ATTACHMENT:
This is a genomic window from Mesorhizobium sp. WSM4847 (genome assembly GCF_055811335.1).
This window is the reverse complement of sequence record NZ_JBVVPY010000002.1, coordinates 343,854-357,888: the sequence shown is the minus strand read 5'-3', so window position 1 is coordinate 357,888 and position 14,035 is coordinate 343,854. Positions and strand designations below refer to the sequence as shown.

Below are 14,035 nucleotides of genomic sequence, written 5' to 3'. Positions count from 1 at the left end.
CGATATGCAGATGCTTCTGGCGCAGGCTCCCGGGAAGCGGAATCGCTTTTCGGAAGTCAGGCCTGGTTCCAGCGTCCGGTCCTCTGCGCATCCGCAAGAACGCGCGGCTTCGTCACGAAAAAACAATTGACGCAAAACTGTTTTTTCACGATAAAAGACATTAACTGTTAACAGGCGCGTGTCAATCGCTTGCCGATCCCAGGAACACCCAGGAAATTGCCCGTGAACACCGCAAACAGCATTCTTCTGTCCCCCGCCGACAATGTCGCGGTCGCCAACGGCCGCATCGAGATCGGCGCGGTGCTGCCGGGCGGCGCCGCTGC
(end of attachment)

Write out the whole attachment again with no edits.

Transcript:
This is a genomic window from Mesorhizobium sp. WSM4847 (genome assembly GCF_055811335.1).
This window is the reverse complement of sequence record NZ_JBVVPY010000002.1, coordinates 343,854-357,888: the sequence shown is the minus strand read 5'-3', so window position 1 is coordinate 357,888 and position 14,035 is coordinate 343,854. Positions and strand designations below refer to the sequence as shown.

Below are 14,035 nucleotides of genomic sequence, written 5' to 3'. Positions count from 1 at the left end.
CGATATGCAGATGCTTCTGGCGCAGGCTCCCGGGAAGCGGAATCGCTTTTCGGAAGTCAGGCCTGGTTCCAGCGTCCGGTCCTCTGCGCATCCGCAAGAACGCGCGGCTTCGTCACGAAAAAACAATTGACGCAAAACTGTTTTTTCACGATAAAAGACATTAACTGTTAACAGGCGCGTGTCAATCGCTTGCCGATCCCAGGAACACCCAGGAAATTGCCCGTGAACACCGCAAACAGCATTCTTCTGTCCCCCGCCGACAATGTCGCGGTCGCCAACGGCCGCATCGAGATCGGCGCGGTGCTGCCGGGCGGCGCCGCTGC